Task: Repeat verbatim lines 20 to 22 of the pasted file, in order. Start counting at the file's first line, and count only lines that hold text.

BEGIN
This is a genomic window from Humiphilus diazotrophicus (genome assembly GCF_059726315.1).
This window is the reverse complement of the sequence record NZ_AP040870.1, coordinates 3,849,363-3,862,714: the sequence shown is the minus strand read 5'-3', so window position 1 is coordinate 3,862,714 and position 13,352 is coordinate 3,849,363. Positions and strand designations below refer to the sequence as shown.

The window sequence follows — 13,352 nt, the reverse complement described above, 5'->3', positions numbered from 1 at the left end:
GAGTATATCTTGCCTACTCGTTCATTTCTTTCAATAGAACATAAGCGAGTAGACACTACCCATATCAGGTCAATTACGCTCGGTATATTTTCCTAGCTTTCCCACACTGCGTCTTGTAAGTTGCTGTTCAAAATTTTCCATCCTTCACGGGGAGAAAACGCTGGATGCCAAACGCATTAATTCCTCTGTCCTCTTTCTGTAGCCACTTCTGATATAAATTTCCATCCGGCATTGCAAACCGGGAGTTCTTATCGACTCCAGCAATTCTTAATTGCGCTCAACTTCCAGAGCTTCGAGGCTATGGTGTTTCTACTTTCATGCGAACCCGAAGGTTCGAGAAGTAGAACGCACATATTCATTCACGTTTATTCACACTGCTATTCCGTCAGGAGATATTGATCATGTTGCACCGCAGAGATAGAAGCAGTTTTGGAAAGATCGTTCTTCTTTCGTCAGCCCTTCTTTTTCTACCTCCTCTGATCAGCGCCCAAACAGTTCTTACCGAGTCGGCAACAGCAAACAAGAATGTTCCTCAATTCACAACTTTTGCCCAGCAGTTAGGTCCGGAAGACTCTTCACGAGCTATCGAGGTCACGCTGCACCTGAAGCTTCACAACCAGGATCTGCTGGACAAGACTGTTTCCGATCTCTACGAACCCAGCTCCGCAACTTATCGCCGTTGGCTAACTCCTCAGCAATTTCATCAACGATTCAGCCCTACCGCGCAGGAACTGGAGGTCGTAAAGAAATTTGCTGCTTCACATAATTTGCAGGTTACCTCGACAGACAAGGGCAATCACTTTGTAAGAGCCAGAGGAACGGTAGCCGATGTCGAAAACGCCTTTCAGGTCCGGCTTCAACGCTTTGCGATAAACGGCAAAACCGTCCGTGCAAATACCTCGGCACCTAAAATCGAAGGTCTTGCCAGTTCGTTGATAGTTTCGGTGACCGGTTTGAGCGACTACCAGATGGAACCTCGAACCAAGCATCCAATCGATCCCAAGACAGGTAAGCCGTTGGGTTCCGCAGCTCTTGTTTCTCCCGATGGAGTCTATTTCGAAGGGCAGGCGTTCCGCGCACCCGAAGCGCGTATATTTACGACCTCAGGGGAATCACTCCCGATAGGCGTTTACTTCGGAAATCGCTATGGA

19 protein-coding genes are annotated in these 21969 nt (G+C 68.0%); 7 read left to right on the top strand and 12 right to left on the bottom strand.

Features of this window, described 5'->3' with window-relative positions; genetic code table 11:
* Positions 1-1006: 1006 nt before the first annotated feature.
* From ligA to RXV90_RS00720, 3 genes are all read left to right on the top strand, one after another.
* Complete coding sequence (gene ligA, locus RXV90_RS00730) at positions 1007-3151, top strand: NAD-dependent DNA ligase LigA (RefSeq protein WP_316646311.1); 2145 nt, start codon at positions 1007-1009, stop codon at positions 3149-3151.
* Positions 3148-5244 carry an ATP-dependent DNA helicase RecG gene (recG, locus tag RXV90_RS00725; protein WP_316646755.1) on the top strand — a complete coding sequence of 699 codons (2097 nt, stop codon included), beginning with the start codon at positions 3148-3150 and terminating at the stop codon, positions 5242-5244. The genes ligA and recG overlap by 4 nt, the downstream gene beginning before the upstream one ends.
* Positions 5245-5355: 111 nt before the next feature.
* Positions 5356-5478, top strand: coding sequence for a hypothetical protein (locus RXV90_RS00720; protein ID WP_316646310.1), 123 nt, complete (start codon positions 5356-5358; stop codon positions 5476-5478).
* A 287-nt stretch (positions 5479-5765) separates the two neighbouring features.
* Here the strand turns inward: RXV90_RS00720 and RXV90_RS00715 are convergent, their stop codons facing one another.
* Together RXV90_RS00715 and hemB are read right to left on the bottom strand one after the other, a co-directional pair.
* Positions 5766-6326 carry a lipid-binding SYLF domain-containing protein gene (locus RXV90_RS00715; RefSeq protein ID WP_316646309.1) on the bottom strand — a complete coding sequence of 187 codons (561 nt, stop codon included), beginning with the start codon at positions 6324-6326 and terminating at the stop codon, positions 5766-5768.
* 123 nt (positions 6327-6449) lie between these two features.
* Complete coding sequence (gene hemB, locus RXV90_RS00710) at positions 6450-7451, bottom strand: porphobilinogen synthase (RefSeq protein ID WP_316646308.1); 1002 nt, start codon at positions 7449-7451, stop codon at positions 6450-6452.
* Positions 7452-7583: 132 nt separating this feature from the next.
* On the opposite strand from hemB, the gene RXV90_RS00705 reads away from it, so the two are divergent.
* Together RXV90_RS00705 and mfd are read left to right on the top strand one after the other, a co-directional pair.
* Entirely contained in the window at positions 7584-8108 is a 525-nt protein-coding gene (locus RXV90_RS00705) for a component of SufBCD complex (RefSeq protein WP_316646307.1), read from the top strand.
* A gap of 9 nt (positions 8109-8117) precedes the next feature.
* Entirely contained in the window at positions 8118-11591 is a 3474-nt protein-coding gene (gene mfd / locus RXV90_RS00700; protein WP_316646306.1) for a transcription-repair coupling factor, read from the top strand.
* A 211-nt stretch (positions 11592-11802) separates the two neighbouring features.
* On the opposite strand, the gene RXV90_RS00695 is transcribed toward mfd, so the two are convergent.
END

* On the opposite strand from hemB, the gene RXV90_RS00705 reads away from it, so the two are divergent.
* Together RXV90_RS00705 and mfd are read left to right on the top strand one after the other, a co-directional pair.
* Entirely contained in the window at positions 7584-8108 is a 525-nt protein-coding gene (locus RXV90_RS00705) for a component of SufBCD complex (RefSeq protein WP_316646307.1), read from the top strand.